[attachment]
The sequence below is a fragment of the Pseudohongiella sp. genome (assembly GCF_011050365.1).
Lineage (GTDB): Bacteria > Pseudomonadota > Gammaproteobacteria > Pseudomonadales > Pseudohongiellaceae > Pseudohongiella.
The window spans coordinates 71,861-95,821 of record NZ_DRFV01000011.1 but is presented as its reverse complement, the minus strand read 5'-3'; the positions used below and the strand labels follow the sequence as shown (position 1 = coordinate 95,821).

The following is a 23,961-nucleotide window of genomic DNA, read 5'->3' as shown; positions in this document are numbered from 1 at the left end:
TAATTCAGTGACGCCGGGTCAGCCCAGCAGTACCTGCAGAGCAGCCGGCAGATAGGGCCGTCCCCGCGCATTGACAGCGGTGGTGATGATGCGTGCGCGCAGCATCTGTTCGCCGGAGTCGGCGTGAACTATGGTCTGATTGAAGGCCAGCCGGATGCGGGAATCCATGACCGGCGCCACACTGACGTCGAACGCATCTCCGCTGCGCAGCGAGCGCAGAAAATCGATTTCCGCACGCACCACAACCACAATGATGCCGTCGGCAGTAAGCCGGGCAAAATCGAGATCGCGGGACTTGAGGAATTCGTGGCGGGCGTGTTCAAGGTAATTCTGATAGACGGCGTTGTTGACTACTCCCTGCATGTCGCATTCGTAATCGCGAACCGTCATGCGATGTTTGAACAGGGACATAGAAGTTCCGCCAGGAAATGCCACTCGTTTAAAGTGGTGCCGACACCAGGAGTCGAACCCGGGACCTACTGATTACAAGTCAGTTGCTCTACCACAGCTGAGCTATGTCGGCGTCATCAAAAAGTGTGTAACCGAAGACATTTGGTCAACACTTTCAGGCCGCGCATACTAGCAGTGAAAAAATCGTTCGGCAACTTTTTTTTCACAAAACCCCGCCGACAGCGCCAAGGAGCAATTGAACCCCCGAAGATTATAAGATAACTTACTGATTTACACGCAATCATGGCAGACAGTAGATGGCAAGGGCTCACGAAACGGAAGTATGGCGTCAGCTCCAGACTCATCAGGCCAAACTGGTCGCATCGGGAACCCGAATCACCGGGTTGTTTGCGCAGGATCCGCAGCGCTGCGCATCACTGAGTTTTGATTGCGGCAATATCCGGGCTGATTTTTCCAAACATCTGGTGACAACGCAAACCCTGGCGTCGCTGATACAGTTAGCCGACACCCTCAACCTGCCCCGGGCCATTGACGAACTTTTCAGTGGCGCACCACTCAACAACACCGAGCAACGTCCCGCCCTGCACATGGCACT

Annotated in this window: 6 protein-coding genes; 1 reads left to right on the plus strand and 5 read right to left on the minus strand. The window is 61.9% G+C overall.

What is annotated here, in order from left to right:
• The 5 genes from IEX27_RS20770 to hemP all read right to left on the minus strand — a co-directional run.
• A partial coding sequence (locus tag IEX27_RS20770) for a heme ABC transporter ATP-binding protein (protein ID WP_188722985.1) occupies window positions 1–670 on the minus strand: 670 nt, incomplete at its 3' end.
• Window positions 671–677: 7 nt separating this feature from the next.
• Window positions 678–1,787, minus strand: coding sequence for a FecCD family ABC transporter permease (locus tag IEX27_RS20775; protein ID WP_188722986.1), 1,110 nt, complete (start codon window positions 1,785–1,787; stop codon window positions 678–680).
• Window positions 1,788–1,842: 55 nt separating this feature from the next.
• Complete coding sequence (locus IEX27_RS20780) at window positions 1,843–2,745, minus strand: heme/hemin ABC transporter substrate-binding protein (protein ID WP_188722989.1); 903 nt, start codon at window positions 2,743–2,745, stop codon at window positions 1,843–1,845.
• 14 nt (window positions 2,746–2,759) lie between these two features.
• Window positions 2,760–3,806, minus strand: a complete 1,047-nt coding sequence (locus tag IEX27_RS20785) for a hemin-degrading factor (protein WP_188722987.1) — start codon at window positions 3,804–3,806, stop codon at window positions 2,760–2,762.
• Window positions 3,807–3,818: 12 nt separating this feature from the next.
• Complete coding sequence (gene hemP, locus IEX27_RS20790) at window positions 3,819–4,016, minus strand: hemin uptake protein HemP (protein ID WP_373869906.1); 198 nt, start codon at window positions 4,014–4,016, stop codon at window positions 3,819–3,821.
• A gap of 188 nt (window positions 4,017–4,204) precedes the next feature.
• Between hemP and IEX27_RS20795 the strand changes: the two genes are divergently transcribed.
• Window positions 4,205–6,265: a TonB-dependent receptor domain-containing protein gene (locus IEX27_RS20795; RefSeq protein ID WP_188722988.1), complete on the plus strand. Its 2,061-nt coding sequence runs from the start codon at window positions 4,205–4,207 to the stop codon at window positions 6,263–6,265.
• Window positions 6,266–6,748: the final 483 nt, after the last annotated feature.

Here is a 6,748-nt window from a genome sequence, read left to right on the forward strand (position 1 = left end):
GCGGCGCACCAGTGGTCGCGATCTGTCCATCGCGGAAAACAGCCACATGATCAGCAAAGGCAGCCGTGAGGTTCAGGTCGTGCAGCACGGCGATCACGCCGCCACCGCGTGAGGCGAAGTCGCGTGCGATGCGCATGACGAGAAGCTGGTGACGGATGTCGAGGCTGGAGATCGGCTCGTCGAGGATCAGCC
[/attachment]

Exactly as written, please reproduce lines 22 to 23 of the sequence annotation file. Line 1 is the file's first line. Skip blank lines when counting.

Here is a 6,748-nt window from a genome sequence, read left to right on the forward strand (position 1 = left end):
GCGGCGCACCAGTGGTCGCGATCTGTCCATCGCGGAAAACAGCCACATGATCAGCAAAGGCAGCCGTGAGGTTCAGGTCGTGCAGCACGGCGATCACGCCGCCACCGCGTGAGGCGAAGTCGCGTGCGATGCGCATGACGAGAAGCTGGTGACGGATGTCGAGGCTGGAGATCGGCTCGTCGAGGATCAGCC